In the exclusively male club of collectors of antique sculpture, the latter’s role as a kind of upmarket pornography was always another good reason to collect. Ruth Guilding describes, rather disconcertingly, how J. Paul Getty, the 20th century American collector, enjoyed running the palm of his hand over the smooth cold marble of the female nudes of his collection. And it was entirely for the purposes of private titillation that Georgian gentlemen would keep under lock and key their collections of more obviously erotic material of say bestiality, masturbating Pans, oversized phalli and curvy bottoms. Women were to be spared the potentially corrupting influences of such material which apparently only men were psychologically able to handle.
A notable exception to this gender discrimination was Emma Hamilton whose none-too-respectable performance of her famous ‘Attitudes’ for mostly male private audiences in Naples, was a creative expression of the erotic potential offered by classical statuary. The Pygmalion parallel offered of bringing desirable statues into flesh and blood, provided a pseudo-legitimate opportunity to gawp at another man’s near-naked wife with impunity.
In fact Ovid may have been inspired to write his story of Pygmalion when he saw the sculptor Praxiteles’ breathtakingly beautiful statue, the Aphrodite of Knidos. And these latter day English collectors would have been aware of Pliny’s story of:
“a certain man [who] was once overcome with love for the statue [of Aphrodite of Knidos] and . . . , after he had hidden himself [in the shrine] during the nighttime, he embraced it and . . . it thus bears a stain, an indication of his lust.”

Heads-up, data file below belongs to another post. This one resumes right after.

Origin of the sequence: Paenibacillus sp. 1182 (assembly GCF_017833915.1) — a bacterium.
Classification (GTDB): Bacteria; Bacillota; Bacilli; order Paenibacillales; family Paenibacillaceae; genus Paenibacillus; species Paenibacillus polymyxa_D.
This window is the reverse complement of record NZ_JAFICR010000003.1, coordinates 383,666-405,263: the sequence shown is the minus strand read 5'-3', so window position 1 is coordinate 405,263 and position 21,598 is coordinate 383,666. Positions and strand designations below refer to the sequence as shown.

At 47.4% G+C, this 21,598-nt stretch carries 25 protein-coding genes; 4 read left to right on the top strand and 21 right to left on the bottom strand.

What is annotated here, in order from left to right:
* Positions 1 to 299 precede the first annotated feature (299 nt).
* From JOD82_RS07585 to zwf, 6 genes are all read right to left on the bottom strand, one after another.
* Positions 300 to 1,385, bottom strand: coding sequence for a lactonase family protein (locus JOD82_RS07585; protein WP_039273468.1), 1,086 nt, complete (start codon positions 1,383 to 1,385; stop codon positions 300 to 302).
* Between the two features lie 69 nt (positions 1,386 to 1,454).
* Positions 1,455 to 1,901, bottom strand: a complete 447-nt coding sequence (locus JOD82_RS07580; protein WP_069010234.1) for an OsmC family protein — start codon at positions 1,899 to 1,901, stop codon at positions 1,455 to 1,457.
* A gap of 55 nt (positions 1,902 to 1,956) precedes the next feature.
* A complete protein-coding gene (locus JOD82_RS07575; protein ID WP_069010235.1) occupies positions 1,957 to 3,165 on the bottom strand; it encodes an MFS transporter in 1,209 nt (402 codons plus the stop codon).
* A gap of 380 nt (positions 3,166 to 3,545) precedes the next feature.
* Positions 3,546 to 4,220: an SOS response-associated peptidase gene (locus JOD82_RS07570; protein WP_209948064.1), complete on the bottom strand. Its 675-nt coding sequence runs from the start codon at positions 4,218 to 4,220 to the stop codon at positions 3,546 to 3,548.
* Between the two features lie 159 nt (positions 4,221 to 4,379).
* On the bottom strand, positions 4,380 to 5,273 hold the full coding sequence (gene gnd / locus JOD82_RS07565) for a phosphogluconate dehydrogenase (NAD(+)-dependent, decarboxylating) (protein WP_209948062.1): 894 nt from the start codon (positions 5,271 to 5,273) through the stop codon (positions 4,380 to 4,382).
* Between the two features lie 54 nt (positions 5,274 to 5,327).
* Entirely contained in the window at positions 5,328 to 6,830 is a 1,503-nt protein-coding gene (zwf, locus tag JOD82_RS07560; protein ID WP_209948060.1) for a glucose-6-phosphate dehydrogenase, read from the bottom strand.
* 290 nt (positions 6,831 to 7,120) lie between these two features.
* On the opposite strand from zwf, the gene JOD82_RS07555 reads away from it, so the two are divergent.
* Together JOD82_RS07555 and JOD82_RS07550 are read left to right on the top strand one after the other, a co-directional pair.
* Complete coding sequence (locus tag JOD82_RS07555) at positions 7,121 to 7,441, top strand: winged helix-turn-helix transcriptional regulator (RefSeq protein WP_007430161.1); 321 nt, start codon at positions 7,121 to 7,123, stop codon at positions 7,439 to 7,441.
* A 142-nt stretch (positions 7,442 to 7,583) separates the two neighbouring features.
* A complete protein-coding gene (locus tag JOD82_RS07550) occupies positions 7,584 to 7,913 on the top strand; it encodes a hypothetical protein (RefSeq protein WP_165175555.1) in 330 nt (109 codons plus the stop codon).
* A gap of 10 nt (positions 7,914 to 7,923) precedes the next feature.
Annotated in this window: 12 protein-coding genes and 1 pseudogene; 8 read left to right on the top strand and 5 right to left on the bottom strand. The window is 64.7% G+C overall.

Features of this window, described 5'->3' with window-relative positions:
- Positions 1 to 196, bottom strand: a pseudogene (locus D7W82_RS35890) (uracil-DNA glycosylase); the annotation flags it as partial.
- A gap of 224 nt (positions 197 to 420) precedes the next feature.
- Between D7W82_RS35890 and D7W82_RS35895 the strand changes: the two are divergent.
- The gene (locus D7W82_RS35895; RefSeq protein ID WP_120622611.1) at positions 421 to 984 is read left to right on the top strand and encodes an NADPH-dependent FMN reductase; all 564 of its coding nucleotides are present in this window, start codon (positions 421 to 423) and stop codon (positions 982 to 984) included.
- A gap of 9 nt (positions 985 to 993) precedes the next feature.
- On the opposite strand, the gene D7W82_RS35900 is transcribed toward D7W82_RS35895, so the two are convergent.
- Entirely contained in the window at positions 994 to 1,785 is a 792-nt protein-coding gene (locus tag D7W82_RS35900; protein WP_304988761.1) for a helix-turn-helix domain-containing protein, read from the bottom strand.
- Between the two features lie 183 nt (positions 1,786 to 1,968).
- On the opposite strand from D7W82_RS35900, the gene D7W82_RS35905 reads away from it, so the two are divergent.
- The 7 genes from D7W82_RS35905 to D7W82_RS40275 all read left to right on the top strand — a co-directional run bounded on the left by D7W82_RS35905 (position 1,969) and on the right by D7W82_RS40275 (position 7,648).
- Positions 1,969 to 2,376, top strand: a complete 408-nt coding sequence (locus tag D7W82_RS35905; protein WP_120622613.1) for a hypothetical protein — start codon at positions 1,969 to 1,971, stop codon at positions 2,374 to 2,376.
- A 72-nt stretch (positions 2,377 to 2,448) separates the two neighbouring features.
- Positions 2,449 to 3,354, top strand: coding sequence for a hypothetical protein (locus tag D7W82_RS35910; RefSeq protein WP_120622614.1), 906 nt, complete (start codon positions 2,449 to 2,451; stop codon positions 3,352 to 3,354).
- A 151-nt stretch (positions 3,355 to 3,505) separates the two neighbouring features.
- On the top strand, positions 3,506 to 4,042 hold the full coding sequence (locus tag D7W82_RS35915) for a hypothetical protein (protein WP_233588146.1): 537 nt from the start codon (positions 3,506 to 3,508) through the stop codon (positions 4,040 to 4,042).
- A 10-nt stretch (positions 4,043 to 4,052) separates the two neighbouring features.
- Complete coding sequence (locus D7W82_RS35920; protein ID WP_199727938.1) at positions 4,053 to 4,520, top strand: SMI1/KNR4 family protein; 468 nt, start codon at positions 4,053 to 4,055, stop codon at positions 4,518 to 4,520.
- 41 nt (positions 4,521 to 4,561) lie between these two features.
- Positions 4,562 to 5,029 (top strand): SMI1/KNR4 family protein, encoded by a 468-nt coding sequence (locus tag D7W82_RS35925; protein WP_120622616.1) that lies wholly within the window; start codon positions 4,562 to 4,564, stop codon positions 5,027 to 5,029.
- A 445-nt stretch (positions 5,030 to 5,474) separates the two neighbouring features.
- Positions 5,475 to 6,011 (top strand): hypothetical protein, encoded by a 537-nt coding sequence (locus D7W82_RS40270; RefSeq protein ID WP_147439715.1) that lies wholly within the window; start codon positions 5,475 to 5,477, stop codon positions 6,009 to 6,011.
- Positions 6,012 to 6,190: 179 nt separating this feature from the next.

A popular if unlikely story that during the Renaissance was cited as evidence of the superiority of the art of sculpture over painting.
A great many English country houses may have been built specifically to house collections of marble statuary, but sadly these days if their halls are statue lined, they are more likely to be plaster caste copies than the priceless marble originals. ‘Owning the Past’ is the fascinating story of a rather elitist and scholarly obsession with another civilisation’s relicts. Relicts that Georgian England was to heavily imbue with political and social symbolism, as the civilised and visible connection between themselves and the Roman Empire, in the construction of their own worldview. The is the story of how both the state and the rich and powerful elite attempted to annex – at great cost and not always successfully – these objects both to their collective culture and individual dynasties for posterity, almost as soon as they were dug up from the ground. A beautiful and often ruinous obsession that was as ideological, as it was financial and even salacious in motivation.
‘Owning the Past: Why the English Collected Antique Sculpture, 1640 – 1840’
by Ruth Guilding, published by Yale University Press